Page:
Under these circumstances, who can doubt, that if the voice of the whole American people could be heard in the Capitol tomorrow, a majority of them would implore and conjure both houses of Congress to interpose and save the character of the nation ? It is indeed the eleventh hour; but the Indians can be saved. The sovereignty of this great nation resides in the people ; and what should hinder them from speaking in the ears of our rulers, "Jike the voice of many waters?' Let them speak and the thing is done. The Indians can be saved with infinitely less expense of time and trouble, than it costs every four years, to decide whether A or B or C shall be our next President.

But perhaps some will despairingly ask, " What can we do here, in one corner of the land ?' What can we do? We shall never know till we try. Injustice and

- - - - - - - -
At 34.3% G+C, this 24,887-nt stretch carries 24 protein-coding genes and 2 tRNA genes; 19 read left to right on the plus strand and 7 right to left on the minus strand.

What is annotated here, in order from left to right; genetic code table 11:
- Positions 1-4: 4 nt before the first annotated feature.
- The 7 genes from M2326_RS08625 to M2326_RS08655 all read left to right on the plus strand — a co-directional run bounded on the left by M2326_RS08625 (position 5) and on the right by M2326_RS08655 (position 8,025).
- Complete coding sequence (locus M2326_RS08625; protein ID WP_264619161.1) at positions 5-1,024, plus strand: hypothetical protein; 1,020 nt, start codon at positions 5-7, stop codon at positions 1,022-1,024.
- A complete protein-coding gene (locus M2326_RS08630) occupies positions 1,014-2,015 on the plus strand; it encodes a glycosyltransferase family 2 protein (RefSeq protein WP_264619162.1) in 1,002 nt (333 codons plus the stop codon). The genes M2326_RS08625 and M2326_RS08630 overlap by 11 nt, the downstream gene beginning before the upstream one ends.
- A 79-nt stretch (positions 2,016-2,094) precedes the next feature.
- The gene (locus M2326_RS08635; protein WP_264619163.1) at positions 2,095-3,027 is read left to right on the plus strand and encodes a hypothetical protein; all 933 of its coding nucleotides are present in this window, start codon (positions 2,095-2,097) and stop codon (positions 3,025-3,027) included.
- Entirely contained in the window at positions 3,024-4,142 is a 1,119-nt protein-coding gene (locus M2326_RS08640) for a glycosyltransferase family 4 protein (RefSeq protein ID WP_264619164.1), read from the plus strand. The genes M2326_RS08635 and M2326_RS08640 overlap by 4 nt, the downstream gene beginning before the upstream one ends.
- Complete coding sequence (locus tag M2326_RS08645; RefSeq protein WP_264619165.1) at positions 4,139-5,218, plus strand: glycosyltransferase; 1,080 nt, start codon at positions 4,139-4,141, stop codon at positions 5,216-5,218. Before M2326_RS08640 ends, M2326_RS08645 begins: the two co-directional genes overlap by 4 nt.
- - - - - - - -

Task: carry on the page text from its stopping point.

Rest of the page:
lty have carried the day a thousand times through the mere apathy and discouragements of those who might have triumphed like Sampson. I will mention some

We can

things which we can do. We can feel for the persecuted
remnant of that noble race of men, upon whose soil we
are building up a great empire. We can commune 10-
gether respecting their wrongs, and the dangers which
surround them, till our hearts burn within us.'
contribute in various ways, to lay the facts on which the
justice of their cause rests, before such of our fellow-citi-
zens as inay not have had access to these facts. We
can send in our petitions to Congress, and we can induce
others to do the same. In the mean time it cannot be
doubted, that the friends of justice and humanity will
be active in every section of the country. Thus we may
hope, that there will be a general and simultaneous move-
ment of the people towards Washington.
And in this view of the case,

will
any

one still demand • Who are we, and what are our numbers that we should hope to gain a hearing in the high places of power'? I answer, we are, what our public servants delight to call us, the sovereign people--we are all the people, and that is enough. Every man in the nation, however poor, can go to Washington upon this business for nothing, as fast as the wheels of government can carry him. You understand perfectly what I mean. We can all be heard in the Senate house by our petitions, if we please.